Should You Rent or Buy
The thought of buying a home is exciting but owning isn't for everyone. Some people would rather leave the yard work to the landlord, and like being mobile or close to vital downtown areas where work and play are a short walk away.
It is a big decision so here's some information to help you determine whether buying or renting works better for your immediate needs and your pocketbook.
When it comes to buying:
- When you own, you can deduct interest and the local property tax portions of each mortgage payment you make from Federal taxes. (Note, however, there's a maximum loan amount of $1 million--$500,000 if married but filing separately--that qualifies for an interest deduction.) If you're in the 28% tax bracket, the government underwrites $292 for every $1,000 of deductible interest and taxes.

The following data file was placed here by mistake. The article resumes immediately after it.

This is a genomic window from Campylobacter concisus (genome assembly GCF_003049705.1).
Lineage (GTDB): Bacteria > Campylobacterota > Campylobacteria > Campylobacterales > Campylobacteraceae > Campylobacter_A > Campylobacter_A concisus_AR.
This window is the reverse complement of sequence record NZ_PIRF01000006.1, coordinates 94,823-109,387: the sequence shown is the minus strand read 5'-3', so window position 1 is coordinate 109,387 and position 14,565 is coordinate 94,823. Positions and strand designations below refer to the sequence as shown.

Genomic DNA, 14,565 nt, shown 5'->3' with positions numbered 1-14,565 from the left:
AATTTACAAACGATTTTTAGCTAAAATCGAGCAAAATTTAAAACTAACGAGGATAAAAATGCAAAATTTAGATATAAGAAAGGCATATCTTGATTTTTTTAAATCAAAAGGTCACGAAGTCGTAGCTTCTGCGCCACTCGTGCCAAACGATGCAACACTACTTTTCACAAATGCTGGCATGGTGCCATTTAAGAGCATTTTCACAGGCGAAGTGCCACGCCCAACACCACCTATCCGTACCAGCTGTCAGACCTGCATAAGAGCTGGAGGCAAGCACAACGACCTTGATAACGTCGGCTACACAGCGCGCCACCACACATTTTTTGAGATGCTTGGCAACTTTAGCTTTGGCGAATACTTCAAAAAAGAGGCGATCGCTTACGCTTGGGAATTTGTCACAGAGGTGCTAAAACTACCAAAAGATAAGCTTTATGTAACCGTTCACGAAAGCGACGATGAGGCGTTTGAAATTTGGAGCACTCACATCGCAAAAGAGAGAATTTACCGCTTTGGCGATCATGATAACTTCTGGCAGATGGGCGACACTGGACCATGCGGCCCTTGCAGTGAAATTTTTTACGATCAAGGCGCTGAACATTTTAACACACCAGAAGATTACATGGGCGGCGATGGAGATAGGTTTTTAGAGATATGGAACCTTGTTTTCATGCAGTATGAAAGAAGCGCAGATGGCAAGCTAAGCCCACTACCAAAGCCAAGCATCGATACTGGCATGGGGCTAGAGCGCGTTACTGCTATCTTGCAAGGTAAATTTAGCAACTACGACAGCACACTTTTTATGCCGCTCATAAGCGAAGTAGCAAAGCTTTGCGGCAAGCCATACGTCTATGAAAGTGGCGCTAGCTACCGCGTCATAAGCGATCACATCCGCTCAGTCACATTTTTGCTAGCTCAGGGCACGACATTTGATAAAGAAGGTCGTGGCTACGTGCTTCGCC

- When you own, each payment builds equity, or the financial stake you have in your house, and increase your net worth. As your house's value appreciates through improvements you've made or changes in the market, your equity grows.
When it comes to renting:
- With renting, lower monthly payments will help you sock away money for the one-two financial punch of a down payment--which typically runs between 5% and 20% of the house's price--and closing costs--which typically run between 3% and 6% of the house's price.
- With renting, if you know your family is going to grow, it may be better to continue renting until you save up for a house you won't outgrow before you recoup your expenses, which typically takes five to seven years.
- Renting may be your best bet if your job could require you to move in a couple years.
As you weigh renting vs. buying and face what may be the biggest financial decision of your life, give equal consideration to your personal preferences as well as the dollars and cents. For information about our low mortgage rates and savings accounts to help you save for that down payment or other goals, contact us today.